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Why Dollar Appreciation Is a Concern for IBM

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IBM earns more than half of its revenues from outside the US

IBM (IBM) earns about 45% of its revenues from the Americas (North America and Latin America), 33% of its revenues from EMEA (Europe, the Middle East, and Africa), and 22% from its Asia-Pacific region (Australia, India, and Korea). All of IBM’s geographic segments reported a decline in revenues. The Asia Pacific region reported the most year-over-year decline at 11.8%.

The chief reason for IBM’s negative growth in the Asia Pacific region was weakness in China (FXI). Year-over-year revenue growth in China declined by 17.2%. Other prominent countries like Australia, India (EPI), and Korea, also contributed to the decline in Asia Pacific revenues. IBM expects that the appreciation of the US dollar will impact its revenues by more than 6% in 2015.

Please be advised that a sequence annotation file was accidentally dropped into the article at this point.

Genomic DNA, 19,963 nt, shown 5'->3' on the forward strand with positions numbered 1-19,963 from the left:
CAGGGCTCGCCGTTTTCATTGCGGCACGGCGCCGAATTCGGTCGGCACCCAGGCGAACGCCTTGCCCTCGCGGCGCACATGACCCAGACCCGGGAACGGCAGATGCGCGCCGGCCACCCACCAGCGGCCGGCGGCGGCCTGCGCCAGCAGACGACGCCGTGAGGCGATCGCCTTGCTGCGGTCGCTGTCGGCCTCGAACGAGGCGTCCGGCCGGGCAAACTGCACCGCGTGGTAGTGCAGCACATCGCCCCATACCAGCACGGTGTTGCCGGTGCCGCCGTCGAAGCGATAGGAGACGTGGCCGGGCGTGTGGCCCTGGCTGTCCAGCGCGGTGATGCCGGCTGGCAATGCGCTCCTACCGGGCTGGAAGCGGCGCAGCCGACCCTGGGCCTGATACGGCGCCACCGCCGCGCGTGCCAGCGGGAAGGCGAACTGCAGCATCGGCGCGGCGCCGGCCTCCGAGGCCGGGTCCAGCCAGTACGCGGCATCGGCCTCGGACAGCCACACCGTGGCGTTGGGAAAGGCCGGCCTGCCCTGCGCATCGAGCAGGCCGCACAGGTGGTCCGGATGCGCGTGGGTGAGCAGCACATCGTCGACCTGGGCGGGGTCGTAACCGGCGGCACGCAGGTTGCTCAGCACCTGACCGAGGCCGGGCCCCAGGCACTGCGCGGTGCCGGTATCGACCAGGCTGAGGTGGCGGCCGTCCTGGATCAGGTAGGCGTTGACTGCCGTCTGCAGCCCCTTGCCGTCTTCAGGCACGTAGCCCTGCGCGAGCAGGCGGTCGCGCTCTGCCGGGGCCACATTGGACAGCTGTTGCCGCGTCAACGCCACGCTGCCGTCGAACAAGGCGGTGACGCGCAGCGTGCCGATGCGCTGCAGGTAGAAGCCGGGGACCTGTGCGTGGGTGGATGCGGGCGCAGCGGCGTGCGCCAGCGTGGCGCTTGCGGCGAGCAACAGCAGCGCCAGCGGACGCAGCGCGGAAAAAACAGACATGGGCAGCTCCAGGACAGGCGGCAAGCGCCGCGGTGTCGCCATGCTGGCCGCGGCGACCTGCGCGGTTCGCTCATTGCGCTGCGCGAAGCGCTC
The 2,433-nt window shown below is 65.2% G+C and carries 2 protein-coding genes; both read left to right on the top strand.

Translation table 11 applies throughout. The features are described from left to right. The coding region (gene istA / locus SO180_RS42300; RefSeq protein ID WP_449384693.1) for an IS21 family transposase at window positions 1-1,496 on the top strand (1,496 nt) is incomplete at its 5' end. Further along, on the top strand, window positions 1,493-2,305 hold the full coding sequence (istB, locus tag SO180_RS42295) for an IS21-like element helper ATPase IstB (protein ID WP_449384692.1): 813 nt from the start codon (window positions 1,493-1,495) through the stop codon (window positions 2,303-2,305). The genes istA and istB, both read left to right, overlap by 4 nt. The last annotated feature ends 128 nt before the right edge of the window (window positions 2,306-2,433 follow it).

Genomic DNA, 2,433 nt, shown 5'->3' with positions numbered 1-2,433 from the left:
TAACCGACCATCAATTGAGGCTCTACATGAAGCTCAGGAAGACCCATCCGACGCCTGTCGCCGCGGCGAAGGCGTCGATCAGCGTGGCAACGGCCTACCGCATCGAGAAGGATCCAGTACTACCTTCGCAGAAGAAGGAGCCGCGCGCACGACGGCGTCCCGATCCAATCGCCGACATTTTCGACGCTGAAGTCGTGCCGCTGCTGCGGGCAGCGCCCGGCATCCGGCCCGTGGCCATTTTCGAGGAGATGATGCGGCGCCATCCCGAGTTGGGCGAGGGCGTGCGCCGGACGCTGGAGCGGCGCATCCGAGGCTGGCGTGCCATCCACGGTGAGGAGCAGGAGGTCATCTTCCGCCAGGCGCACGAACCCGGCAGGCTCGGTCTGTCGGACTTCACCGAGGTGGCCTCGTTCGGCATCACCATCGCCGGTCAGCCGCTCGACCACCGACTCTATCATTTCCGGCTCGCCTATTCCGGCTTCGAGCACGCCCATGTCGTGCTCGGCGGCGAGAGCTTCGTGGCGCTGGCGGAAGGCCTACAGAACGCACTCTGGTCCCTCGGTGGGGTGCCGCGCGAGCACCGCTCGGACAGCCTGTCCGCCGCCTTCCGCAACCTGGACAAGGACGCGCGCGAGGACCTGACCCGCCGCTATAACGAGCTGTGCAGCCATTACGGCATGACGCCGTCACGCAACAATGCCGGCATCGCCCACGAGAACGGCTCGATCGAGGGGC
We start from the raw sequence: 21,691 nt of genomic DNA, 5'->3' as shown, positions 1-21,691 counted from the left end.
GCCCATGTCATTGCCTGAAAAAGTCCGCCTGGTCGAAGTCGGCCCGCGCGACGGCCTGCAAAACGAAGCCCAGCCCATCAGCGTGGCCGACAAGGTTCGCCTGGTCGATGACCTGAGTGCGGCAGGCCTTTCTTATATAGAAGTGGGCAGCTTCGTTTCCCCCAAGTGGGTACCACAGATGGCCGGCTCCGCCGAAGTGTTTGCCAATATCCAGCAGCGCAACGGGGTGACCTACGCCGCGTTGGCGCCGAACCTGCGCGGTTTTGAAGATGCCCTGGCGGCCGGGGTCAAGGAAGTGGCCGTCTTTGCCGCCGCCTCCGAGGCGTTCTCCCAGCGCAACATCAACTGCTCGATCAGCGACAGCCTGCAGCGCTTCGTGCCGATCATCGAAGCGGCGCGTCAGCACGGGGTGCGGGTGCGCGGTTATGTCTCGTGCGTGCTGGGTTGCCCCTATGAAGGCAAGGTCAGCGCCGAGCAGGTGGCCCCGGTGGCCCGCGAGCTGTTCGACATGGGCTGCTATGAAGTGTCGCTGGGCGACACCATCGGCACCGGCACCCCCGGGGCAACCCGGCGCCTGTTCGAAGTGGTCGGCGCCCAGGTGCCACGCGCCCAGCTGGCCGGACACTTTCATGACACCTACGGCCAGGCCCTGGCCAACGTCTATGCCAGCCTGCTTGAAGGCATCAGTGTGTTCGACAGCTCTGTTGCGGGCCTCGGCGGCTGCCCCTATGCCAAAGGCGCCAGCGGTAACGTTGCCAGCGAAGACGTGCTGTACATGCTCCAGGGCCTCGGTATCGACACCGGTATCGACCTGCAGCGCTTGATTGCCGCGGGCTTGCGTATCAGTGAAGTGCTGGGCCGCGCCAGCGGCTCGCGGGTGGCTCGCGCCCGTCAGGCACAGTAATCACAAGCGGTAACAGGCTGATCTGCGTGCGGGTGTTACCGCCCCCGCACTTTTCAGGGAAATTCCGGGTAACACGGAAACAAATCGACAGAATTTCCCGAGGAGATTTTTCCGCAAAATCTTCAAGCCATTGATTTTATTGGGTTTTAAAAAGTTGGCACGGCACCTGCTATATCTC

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Dollar appreciation is likely to hurt IBM’s revenues

2014 appeared to be a good year for the US dollar, emerging as one of the most preferred currencies in the world, as the above presentation shows. However, this strengthening of the dollar is not good news for technology companies like IBM who derive the majority of revenues from outside the US. The strengthening dollar means that international revenues are converted into fewer dollars.

The technology industry is suffering from the dollar’s appreciation

Apart from IBM, leading technology players like Microsoft (MSFT), Apple (AAPL), and Facebook have also voiced their concerns about the impact of the strengthening dollar on their revenues. Microsoft expects a 4% hit to its revenue growth in the quarter ending in March 2015 due to dollar appreciation. Apple too expects a 5% hit to its revenue in the quarter ending in March. Facebook announced that it expects its revenue to be affected by 5% in 2015 due to foreign exchange issues.

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